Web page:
How White People Ruined Twerking9/02/2013
I didn't think it was possible, but white folks have managed to take all the fun out of twerking. In my younger days, unfettered rump ...
Because the dance formerly known as “twerking” has become inescapable in the worst way imaginable.
I cringe every time I hear or see the word because I know an annoyance will surely follow. Take, for example, the subtle racism and classism slipped into this satirical piece published last week by the New York Times.
”...twerking is a dance move typically associated with lower-income African-American women that involves the rapid gyration of the hips in a fashion that prominently exhibits the elasticity of the gluteal musculature."Times columnist Teddy Wayne surely patted himself on the back after thinking up that rhetorical brilliance. Wayne and the other cultural tourists who've chosen to make a stop in Twerkville can do so flippantly because they have nothing at stake.
They can play with it, add it to the dictionary, then watch it die all the while feeling smug and self satisfied because they've ventured to learn the tiniest bit about a single facet of black culture.
But I rue the day Miley Cyrus decided she needed to “black it up” because when the mainstream “discovers” any aspect of black life, no matter how minute, they cling to it. They dissect and analyze it. Then they use that superficial knowledge to extrapolate about black people and black life right before they discard it. By the time they hand that piece of culture back to us, we want nothing to do with it. We create something new, and the cycle begins again.
But while this process takes place, black folks must negotiate their identities under the stifling white gaze. The watchful eye of white supremacy forces blacks to take a strong stand about something we've openly embraced, purposefully ignored, or quietly accepted for years.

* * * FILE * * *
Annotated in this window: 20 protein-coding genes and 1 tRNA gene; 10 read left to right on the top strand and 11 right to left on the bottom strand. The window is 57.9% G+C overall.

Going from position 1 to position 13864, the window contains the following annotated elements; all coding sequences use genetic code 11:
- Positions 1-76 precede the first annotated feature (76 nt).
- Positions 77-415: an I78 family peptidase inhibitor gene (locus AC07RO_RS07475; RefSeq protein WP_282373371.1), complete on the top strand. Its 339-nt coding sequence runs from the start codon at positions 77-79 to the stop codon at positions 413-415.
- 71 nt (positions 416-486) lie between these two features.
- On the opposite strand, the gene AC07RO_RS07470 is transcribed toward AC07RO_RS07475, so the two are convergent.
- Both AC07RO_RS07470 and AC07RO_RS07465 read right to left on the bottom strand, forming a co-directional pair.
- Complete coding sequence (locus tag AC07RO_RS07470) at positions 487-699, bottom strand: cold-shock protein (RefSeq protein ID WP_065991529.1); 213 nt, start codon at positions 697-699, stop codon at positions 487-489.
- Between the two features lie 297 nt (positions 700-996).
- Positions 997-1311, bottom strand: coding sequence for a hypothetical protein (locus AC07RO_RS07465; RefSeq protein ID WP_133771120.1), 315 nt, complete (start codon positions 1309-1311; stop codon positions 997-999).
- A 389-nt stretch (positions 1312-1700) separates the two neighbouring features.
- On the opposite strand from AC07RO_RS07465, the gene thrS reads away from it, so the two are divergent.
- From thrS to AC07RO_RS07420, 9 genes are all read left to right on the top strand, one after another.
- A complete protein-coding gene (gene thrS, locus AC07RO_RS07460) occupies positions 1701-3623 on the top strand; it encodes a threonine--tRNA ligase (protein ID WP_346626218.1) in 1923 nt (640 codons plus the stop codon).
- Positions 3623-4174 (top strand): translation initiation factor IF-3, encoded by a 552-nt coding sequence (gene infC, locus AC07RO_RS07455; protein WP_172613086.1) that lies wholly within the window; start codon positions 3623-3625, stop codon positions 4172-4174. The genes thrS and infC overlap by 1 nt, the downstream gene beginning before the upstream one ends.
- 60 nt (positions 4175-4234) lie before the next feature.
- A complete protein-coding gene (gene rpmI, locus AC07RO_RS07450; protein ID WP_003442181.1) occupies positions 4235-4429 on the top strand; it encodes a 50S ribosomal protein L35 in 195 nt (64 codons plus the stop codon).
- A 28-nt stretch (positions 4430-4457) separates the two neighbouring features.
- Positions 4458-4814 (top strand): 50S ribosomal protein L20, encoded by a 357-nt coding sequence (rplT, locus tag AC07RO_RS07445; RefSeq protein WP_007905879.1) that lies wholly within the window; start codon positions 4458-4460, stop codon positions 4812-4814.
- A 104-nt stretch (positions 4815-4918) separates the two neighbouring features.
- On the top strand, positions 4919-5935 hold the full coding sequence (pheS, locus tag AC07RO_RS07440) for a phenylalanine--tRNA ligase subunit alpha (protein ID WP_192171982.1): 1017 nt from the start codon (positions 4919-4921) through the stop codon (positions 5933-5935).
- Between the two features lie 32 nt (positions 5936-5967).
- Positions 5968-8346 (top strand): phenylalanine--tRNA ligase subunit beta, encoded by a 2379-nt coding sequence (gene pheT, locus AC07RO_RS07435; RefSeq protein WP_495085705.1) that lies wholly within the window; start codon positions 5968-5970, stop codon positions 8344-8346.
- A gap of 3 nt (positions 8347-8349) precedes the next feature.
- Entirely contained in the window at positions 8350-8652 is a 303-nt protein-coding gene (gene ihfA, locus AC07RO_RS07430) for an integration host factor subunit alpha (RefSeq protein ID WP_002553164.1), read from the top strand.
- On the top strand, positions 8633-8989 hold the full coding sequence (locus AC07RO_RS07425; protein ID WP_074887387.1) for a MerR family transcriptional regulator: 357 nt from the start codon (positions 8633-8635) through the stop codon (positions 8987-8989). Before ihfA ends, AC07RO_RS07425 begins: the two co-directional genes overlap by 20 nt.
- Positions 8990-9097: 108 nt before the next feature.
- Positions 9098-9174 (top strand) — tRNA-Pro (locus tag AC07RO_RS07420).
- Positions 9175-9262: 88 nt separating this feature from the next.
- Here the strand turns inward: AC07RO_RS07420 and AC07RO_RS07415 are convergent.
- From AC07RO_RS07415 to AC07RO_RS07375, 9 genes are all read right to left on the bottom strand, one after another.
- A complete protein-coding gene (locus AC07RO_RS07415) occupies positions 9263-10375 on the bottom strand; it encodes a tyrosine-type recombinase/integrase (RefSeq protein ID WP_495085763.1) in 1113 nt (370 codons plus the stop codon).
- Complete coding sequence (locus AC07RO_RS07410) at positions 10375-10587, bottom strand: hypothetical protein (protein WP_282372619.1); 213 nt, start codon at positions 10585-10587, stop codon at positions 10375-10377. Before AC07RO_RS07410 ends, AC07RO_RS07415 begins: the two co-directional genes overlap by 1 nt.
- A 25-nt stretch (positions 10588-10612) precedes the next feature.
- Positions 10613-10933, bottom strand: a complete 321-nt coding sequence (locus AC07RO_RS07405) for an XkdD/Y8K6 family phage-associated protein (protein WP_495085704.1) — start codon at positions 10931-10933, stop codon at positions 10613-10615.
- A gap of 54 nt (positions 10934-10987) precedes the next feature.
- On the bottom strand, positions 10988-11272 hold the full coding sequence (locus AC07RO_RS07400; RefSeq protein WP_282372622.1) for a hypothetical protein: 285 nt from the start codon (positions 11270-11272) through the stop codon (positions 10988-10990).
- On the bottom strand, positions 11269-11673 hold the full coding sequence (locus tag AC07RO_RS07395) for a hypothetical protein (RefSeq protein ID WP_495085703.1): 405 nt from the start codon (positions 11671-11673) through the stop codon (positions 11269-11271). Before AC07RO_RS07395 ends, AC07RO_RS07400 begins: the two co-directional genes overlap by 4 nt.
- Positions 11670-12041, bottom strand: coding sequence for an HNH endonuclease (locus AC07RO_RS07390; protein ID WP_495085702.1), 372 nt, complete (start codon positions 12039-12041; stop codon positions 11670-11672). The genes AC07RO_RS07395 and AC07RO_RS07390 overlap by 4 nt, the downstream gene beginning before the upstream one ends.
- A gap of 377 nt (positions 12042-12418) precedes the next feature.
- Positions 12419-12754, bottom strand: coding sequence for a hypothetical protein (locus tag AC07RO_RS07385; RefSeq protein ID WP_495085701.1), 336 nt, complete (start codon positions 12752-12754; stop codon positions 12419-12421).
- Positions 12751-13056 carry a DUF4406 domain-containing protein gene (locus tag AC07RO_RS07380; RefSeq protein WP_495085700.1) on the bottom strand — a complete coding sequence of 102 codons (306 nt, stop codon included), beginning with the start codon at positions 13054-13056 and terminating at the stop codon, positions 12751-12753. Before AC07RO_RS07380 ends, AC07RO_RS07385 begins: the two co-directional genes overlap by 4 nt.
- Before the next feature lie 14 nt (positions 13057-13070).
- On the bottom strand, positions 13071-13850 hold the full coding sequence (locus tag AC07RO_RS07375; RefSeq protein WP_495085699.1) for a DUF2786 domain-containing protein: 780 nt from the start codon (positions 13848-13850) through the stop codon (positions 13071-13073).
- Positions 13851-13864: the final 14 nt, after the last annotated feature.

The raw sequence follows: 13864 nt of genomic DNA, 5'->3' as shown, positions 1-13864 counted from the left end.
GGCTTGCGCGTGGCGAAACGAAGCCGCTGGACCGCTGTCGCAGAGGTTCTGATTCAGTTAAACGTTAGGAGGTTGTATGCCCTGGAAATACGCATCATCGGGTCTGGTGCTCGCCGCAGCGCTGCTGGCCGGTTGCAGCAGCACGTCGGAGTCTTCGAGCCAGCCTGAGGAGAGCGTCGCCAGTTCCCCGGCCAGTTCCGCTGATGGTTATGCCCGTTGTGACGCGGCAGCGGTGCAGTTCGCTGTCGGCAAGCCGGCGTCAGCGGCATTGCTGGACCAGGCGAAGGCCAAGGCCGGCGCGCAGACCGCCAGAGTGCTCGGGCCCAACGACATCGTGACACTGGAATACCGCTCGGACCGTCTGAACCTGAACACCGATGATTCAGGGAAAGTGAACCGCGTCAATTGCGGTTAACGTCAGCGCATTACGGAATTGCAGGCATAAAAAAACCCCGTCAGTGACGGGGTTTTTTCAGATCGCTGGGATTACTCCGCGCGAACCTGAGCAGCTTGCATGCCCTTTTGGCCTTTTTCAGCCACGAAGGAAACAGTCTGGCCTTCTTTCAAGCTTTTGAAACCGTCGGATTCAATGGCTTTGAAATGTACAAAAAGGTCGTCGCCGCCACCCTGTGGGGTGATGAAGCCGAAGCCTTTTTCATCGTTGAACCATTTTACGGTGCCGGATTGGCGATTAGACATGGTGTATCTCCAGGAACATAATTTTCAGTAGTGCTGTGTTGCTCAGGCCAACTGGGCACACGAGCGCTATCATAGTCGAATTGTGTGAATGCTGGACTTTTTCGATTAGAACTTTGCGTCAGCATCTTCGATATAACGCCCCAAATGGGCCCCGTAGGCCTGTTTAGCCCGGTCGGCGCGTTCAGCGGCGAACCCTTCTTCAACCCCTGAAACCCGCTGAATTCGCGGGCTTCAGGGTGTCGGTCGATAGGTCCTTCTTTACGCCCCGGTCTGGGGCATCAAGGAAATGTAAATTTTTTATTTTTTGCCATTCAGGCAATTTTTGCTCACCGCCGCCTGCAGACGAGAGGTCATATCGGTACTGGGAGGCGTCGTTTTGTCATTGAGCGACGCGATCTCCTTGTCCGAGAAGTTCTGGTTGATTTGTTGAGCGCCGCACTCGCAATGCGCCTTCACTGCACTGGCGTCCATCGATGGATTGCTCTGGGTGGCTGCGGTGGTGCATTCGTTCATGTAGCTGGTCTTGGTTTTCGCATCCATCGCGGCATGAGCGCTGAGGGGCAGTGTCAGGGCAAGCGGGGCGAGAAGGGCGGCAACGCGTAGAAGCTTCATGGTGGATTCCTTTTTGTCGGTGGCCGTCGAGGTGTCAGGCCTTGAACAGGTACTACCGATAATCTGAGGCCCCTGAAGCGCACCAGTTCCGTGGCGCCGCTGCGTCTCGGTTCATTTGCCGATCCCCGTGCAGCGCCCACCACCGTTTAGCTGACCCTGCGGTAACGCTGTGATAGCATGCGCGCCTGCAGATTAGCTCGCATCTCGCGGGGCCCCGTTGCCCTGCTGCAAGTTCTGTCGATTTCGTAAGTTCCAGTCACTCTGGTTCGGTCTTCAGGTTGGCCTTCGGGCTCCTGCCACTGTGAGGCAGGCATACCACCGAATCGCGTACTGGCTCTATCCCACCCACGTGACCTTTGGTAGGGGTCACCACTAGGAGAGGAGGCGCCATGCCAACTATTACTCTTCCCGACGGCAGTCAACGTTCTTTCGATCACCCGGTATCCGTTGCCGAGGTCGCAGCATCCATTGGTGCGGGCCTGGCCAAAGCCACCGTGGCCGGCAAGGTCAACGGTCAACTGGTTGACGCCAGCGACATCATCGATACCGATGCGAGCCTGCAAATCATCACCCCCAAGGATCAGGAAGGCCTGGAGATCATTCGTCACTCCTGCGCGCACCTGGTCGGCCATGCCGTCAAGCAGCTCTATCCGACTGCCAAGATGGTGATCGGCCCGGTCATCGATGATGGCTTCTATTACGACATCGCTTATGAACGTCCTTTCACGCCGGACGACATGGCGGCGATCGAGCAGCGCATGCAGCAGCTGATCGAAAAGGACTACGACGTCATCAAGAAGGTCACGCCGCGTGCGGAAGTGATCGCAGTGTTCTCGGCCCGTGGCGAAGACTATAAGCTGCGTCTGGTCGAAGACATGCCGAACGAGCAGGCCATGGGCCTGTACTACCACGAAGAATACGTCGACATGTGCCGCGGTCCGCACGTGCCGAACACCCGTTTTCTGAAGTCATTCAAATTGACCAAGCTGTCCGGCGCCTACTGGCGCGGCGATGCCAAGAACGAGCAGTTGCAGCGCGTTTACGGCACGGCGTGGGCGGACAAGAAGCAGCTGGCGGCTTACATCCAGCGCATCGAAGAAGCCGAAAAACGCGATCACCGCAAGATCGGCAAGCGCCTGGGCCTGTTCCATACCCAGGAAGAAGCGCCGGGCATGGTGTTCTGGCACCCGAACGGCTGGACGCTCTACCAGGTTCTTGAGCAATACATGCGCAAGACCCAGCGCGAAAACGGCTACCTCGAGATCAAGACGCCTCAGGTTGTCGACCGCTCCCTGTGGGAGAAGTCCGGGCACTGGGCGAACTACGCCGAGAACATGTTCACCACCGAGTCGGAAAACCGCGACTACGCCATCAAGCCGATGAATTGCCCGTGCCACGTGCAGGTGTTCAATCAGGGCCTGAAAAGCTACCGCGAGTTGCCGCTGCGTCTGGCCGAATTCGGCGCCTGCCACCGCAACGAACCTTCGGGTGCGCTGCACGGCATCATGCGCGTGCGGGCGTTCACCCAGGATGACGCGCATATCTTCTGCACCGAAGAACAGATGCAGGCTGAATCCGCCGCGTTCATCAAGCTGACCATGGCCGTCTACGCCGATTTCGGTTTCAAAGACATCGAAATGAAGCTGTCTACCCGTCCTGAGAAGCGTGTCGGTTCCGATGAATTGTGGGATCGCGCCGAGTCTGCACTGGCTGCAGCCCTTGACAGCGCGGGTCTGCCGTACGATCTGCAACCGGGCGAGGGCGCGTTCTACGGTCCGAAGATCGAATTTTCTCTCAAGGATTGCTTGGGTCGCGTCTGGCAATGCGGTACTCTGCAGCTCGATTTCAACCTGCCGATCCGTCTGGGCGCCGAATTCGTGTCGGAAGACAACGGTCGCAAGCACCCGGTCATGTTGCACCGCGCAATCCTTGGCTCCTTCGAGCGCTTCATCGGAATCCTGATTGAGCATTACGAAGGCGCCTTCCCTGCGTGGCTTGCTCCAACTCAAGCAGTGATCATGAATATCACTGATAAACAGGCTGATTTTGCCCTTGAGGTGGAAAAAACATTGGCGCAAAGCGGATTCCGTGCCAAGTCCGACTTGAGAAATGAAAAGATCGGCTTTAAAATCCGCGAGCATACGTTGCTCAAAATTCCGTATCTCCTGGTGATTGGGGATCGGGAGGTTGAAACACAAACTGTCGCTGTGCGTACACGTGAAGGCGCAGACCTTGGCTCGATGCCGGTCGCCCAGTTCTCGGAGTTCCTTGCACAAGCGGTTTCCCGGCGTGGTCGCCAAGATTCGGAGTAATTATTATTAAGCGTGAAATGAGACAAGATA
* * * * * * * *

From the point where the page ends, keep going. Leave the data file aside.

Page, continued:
All the attention directed at an aspect of black culture many black folks find troubling causes the Colored and respectable to make absurd pronouncements like, “This is why the black race is failing” or we have a responsibility to "dance responsibly."
When dominant culture places blackness under a microscope, black folks get on the defensive because assertions of our inferiority and pathology too often follow these discussions of what takes place in our communities. Yes, we're cool enough to emulate on the weekends, but not quite cool enough to deserve equal access to education, healthcare, housing etc..
From birth most black people must learn the intricacies of whiteness and dominant culture to succeed and survive, so these mainstream infatuations with cultural phenomenona that are years old reek of condescension. Consequently, I'm going to relinquish twerking freely. You win, white people. You win.
Kimberly Foster is the founder and editor of For Harriet. Email or Follow @KimberlyNFoster